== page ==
Book Reviews

Book Review: When You Found Me by Shana Norris

When local YA author Shana Norris announced that she was releasing a standalone that focuses on the day-to-day life of an epileptic, I was super excited to read the book, as I knew the author was diagnosed with epilepsy in 2015 and would bring a authentic voice to the story. It was an absolute honor to be selected as an early reviewer for this novel!



Epilepsy Representation

Being that the author has first-hand experience with epilepsy, the representation of the condition in the novel is first-rate. I’m acquainted with another person with epilepsy, and the portrayal of the seizures in the novel is spot-on. Being that epilepsy is more common than most people realize, it’s fantastic that this main character can be someone teens with this condition can relate to.

Down Syndrome Representation

Like with the representation of epilepsy, the novel also includes a character with Down Syndrome. I can’t attest that the portrayal of Down Syndrome was accurate, as I don’t personally know anyone who has it, but I appreciate that the character was portrayed as confident, strong-willed, and capable of doing anything she set her mind to.

Sean, Tamika, and Sasha

The stand-out characters in this novel for me were Sean (Harper’s love interest), Tamika (a friend), and Sasha (Sean’s younger sister). All three of these characters had exuberant personalities that jumped from the pages.


Portrayal of Churches

Though the novel does not bash Christianity or churches, it portrays most members at Harper’s church as nosy or overly curious about epilepsy. I believe this is a 100% accurate portrayal of some church members, but not all of them. I would also have loved to see Harper put her faith in God to help deal with her frustration with epilepsy, but instead she skips church services to not have to deal with the nosy people.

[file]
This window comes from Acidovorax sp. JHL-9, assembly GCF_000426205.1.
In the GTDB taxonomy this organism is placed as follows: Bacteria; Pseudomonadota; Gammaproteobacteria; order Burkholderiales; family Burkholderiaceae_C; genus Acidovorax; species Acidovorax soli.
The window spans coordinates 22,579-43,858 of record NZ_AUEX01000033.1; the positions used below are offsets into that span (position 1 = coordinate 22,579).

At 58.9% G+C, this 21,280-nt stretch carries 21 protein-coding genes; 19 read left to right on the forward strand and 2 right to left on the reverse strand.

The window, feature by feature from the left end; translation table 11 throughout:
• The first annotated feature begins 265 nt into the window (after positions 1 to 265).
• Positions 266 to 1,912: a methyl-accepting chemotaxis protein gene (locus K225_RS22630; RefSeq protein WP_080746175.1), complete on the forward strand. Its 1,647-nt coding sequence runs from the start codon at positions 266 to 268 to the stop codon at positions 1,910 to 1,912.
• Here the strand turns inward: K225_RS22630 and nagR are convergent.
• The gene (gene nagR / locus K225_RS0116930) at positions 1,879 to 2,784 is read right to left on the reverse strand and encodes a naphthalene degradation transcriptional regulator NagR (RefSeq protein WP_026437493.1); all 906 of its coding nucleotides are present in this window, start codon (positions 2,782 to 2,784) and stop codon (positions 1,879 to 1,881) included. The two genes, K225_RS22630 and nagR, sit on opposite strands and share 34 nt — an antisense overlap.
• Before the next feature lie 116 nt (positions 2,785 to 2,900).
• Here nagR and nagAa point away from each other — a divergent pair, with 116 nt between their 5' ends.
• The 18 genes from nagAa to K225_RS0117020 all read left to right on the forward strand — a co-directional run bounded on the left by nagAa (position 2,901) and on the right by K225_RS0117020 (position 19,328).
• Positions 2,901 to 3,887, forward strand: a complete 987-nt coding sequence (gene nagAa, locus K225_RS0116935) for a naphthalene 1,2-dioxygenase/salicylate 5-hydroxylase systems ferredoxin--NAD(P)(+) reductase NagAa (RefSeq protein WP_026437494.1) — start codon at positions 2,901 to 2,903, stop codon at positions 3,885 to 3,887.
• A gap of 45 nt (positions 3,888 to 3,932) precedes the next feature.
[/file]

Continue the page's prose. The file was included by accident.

By the end, her negative feelings toward the nosy people are put to rest, but we don’t see Harper grow in her faith either. I would like to note that the novel is not categorized as Christian YA, though, so church is portrayed more like a setting.


Though I liked the way Harper’s epilepsy was portrayed, I struggled connecting to her. I’ve read four other works by this author and have connected more to those main characters, so I think it was just Harper’s angst against her diagnosis that hindered my connection to her.

Rating: ⭐️⭐️⭐️⭐️/5 stars

I received an ebook copy of the book in exchange for an honest review. A positive review was not required to receive the book.

That’s it for today, Arrowheads! Are you an author of clean YA or middle grade novels looking for book reviewers? If so, check out my Contact page to see if your book will be a good fit for this blog! 🙂

Later, Arrowheads,

-Allyson 😀

Book Reviews

Book Review: The Secrets Between You and Me by Shana Norris